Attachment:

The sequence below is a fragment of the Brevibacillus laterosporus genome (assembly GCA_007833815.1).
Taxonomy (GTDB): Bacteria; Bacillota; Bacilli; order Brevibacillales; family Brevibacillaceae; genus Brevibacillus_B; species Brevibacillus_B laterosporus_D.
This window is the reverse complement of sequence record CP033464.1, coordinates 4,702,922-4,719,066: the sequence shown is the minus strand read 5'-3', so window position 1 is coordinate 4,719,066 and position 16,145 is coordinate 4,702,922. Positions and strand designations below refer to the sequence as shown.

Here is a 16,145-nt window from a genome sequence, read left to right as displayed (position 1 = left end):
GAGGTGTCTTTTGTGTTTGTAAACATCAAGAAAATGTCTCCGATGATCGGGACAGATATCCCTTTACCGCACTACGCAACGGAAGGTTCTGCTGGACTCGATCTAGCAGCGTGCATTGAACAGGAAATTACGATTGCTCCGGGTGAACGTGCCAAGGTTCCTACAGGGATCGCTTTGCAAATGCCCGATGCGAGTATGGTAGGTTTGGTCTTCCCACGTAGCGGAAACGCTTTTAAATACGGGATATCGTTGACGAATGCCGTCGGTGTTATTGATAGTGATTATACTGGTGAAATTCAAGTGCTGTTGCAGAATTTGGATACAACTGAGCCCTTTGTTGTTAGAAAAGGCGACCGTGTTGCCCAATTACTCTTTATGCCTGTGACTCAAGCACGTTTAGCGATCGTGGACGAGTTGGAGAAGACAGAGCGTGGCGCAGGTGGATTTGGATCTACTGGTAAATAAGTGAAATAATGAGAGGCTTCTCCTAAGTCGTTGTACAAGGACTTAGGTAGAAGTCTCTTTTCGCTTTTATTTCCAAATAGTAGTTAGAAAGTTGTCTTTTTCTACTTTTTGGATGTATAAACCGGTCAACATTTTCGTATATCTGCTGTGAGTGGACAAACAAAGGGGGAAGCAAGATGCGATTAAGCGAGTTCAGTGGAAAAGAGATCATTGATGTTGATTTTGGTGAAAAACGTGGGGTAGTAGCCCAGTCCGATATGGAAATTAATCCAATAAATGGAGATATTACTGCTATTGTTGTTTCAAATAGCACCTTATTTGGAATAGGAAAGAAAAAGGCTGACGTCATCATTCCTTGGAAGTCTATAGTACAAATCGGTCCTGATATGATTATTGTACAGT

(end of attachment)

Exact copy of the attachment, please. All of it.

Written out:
The sequence below is a fragment of the Brevibacillus laterosporus genome (assembly GCA_007833815.1).
Taxonomy (GTDB): Bacteria; Bacillota; Bacilli; order Brevibacillales; family Brevibacillaceae; genus Brevibacillus_B; species Brevibacillus_B laterosporus_D.
This window is the reverse complement of sequence record CP033464.1, coordinates 4,702,922-4,719,066: the sequence shown is the minus strand read 5'-3', so window position 1 is coordinate 4,719,066 and position 16,145 is coordinate 4,702,922. Positions and strand designations below refer to the sequence as shown.

Here is a 16,145-nt window from a genome sequence, read left to right as displayed (position 1 = left end):
GAGGTGTCTTTTGTGTTTGTAAACATCAAGAAAATGTCTCCGATGATCGGGACAGATATCCCTTTACCGCACTACGCAACGGAAGGTTCTGCTGGACTCGATCTAGCAGCGTGCATTGAACAGGAAATTACGATTGCTCCGGGTGAACGTGCCAAGGTTCCTACAGGGATCGCTTTGCAAATGCCCGATGCGAGTATGGTAGGTTTGGTCTTCCCACGTAGCGGAAACGCTTTTAAATACGGGATATCGTTGACGAATGCCGTCGGTGTTATTGATAGTGATTATACTGGTGAAATTCAAGTGCTGTTGCAGAATTTGGATACAACTGAGCCCTTTGTTGTTAGAAAAGGCGACCGTGTTGCCCAATTACTCTTTATGCCTGTGACTCAAGCACGTTTAGCGATCGTGGACGAGTTGGAGAAGACAGAGCGTGGCGCAGGTGGATTTGGATCTACTGGTAAATAAGTGAAATAATGAGAGGCTTCTCCTAAGTCGTTGTACAAGGACTTAGGTAGAAGTCTCTTTTCGCTTTTATTTCCAAATAGTAGTTAGAAAGTTGTCTTTTTCTACTTTTTGGATGTATAAACCGGTCAACATTTTCGTATATCTGCTGTGAGTGGACAAACAAAGGGGGAAGCAAGATGCGATTAAGCGAGTTCAGTGGAAAAGAGATCATTGATGTTGATTTTGGTGAAAAACGTGGGGTAGTAGCCCAGTCCGATATGGAAATTAATCCAATAAATGGAGATATTACTGCTATTGTTGTTTCAAATAGCACCTTATTTGGAATAGGAAAGAAAAAGGCTGACGTCATCATTCCTTGGAAGTCTATAGTACAAATCGGTCCTGATATGATTATTGTACAGT